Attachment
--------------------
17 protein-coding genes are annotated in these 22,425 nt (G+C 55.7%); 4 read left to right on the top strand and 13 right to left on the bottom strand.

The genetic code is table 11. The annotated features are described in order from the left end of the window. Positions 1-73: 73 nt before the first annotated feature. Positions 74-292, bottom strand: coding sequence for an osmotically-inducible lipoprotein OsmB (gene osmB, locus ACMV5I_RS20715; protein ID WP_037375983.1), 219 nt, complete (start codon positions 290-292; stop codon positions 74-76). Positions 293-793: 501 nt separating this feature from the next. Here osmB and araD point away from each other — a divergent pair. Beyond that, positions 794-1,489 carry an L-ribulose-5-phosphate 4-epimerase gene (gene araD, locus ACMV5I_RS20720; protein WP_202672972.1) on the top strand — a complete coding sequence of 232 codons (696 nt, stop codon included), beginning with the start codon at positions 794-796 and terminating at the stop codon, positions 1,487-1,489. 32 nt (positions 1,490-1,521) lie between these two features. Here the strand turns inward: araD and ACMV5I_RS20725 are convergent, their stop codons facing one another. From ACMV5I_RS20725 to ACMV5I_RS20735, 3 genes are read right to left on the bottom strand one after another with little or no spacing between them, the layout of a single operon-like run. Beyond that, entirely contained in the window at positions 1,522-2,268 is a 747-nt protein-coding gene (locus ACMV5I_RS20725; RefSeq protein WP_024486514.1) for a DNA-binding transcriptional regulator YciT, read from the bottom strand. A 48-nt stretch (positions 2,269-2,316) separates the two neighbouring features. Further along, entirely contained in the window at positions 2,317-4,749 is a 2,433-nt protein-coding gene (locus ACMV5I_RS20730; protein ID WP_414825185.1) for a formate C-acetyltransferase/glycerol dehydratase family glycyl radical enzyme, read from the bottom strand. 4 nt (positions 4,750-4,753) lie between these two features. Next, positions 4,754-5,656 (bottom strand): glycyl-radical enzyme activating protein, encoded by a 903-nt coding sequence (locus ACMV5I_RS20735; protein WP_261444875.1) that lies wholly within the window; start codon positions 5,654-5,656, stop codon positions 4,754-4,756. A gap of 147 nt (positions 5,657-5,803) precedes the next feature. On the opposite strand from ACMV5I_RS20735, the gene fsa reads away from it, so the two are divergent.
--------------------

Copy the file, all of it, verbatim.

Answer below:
17 protein-coding genes are annotated in these 22,425 nt (G+C 55.7%); 4 read left to right on the top strand and 13 right to left on the bottom strand.

The genetic code is table 11. The annotated features are described in order from the left end of the window. Positions 1-73: 73 nt before the first annotated feature. Positions 74-292, bottom strand: coding sequence for an osmotically-inducible lipoprotein OsmB (gene osmB, locus ACMV5I_RS20715; protein ID WP_037375983.1), 219 nt, complete (start codon positions 290-292; stop codon positions 74-76). Positions 293-793: 501 nt separating this feature from the next. Here osmB and araD point away from each other — a divergent pair. Beyond that, positions 794-1,489 carry an L-ribulose-5-phosphate 4-epimerase gene (gene araD, locus ACMV5I_RS20720; protein WP_202672972.1) on the top strand — a complete coding sequence of 232 codons (696 nt, stop codon included), beginning with the start codon at positions 794-796 and terminating at the stop codon, positions 1,487-1,489. 32 nt (positions 1,490-1,521) lie between these two features. Here the strand turns inward: araD and ACMV5I_RS20725 are convergent, their stop codons facing one another. From ACMV5I_RS20725 to ACMV5I_RS20735, 3 genes are read right to left on the bottom strand one after another with little or no spacing between them, the layout of a single operon-like run. Beyond that, entirely contained in the window at positions 1,522-2,268 is a 747-nt protein-coding gene (locus ACMV5I_RS20725; RefSeq protein WP_024486514.1) for a DNA-binding transcriptional regulator YciT, read from the bottom strand. A 48-nt stretch (positions 2,269-2,316) separates the two neighbouring features. Further along, entirely contained in the window at positions 2,317-4,749 is a 2,433-nt protein-coding gene (locus ACMV5I_RS20730; protein ID WP_414825185.1) for a formate C-acetyltransferase/glycerol dehydratase family glycyl radical enzyme, read from the bottom strand. 4 nt (positions 4,750-4,753) lie between these two features. Next, positions 4,754-5,656 (bottom strand): glycyl-radical enzyme activating protein, encoded by a 903-nt coding sequence (locus ACMV5I_RS20735; protein WP_261444875.1) that lies wholly within the window; start codon positions 5,654-5,656, stop codon positions 4,754-4,756. A gap of 147 nt (positions 5,657-5,803) precedes the next feature. On the opposite strand from ACMV5I_RS20735, the gene fsa reads away from it, so the two are divergent.